It’s come to the time of year when we have an empty osprey nest again. It’s been a wonderful osprey season at Loch of the Lowes where we’ve been treated to watching LM12 and LF15 successfully raise two chicks, PT0 and LN1. The chicks themselves have provided us with some entertaining viewing, from watching PT0 balance on a ball of nest material, to seeing them lose fish out the side of the nest.
We're not sure what yoga videos PT0 has been watching, but we don't think he's got the hang of it quite yet…
Posted by Loch of the Lowes Visitor Centre and Wildlife Reserve on Tuesday, 10 July 2018
The osprey season started with LF15 returning on 20th March, followed by LM12 on 29th March. They swiftly got on with the task at hand, and very soon after (14th April) the first egg was laid. LF15 went on to lay two more eggs (16th April, 19th April). As osprey eggs are incubated as soon as they are laid, hatching is staggered, with the first chick hatching on 22th May (that we believe to be PT0), and the second on 24th May (LN1). Unfortunately, the third egg did not hatch again this year, though we are very happy with the two beautiful chicks we got!
This year’s offspring mark LM12 and LF15 raising 10 chicks together at Loch of the Lowes, which is no mean feat. Under LM12’s provision and LF15’s protection, we’ve seen the chicks grow from tiny “bobbleheads” to magnificent birds. It’s been wonderful to see the personalities of the two chicks come through and to have them both successfully leave for migration. In the final few days before PT0 left, we saw that the juvenile had surpassed the size of LM12, leading us to believe she may be female. Although it’s hard to determine at a young age, female ospreys are usually larger, so PT0’s large size could indicate that she is in fact female.
It was a very exciting, though nerve-wracking, time in the run up to the juveniles fledging the nest. PT0 seemed much more confident and had fledged by 14th July. LN1 was soon to follow, leaving the nest for the first time on the 17th July. Watch them fledge in the video below:
Thank you to everyone who has watched their progress, to our dedicated volunteers, and to players of People's Postcode Lottery for supporting the osprey protection programme at Loch of the Lowes Wildlife Reserve.
Posted by Loch of the Lowes Visitor Centre and Wildlife Reserve on Thursday, 19 July 2018
LF15 left Loch of the Lowes to start her migration on the 8th August, which is very close to her leaving date last year. LN1 was gone not long after (11th August), which took us by surprise as he fledged after PT0 and is thought to be the younger chick. PT0 is thought to have left a little while later on the morning of the 20th August, after a week of listening to her calling for fish very persistently. LM12 was the final bird to leave and staff were able to identify him as last seen on 26th August, marking the end of our osprey season. We have seen a number of other ospreys passing through so far this year, with an unringed juvenile sat on the birch perch on 26th August. Seeing these other ospreys is a great indicator that the protection that has been put in place for these birds has been effective and their population is increasing. We can now hope that, although it will always be special to see ospreys, they will become a more common sight across the UK.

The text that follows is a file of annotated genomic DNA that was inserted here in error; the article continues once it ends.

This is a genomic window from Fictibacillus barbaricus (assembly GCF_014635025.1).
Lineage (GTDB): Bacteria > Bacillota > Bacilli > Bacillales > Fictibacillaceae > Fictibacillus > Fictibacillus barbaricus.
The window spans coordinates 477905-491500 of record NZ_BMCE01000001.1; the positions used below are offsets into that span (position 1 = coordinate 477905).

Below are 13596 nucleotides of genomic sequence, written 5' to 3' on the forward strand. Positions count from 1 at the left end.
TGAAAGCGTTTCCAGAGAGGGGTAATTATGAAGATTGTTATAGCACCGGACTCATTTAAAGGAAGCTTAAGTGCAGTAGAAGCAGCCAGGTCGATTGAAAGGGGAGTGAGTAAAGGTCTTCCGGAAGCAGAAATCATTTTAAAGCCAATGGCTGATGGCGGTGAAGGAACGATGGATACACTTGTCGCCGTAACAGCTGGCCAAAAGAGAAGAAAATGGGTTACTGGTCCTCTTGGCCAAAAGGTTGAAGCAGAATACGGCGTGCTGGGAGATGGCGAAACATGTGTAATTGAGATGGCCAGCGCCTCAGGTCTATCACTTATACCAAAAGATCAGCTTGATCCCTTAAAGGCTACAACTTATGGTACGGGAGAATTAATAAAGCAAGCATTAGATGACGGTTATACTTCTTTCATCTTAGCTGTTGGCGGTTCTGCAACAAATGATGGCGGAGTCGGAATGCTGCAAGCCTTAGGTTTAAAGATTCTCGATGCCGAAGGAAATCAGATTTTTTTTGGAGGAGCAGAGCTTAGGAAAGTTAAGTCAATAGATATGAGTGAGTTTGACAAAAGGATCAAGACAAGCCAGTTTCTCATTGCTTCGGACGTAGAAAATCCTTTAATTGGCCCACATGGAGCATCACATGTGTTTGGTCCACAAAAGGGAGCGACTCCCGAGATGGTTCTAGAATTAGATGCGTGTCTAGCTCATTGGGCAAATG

It will be a few years until we have the chance of seeing PT0 and LN1 back in the area. Osprey chicks spend a couple of years in their wintering country, which can range from countries such as Senegal and The Gambia in West Africa, to Portugal. Ospreys typically travel up to 5000 miles for their migration, and the birds that we previously satellite tracked traveled to West Africa, a journey of around 3000 miles.They stay there until they reach maturity at around 2-3 years of age, at which point they will return to the UK for the breeding season.
Thanks for everyone’s continued support of the ospreys at Loch of the Lowes, we still hope to see you throughout the rest of the year. We are ever appreciative of all the help we’ve had so far this year from our volunteers, be it through the Osprey Watch, Visitor Centre and Hide Guide, or Reserves team. All that’s left to say now, to quote Douglas Adams (Hitchhiker’s Guide to the Galaxy), is: “So long and thanks for all the fish”.
Thanks for reading,
Visitor Centre Assistant
P.S. We have lots of people saying they find it difficult to remember which birds are which with their codes. A useful way to remember the adult birds:
LM12 – Lowes Male 2012 (He first nested at Lowes in 2012)
LF15 – Lowes Female 2015 (She first nested at Lowes in 2015)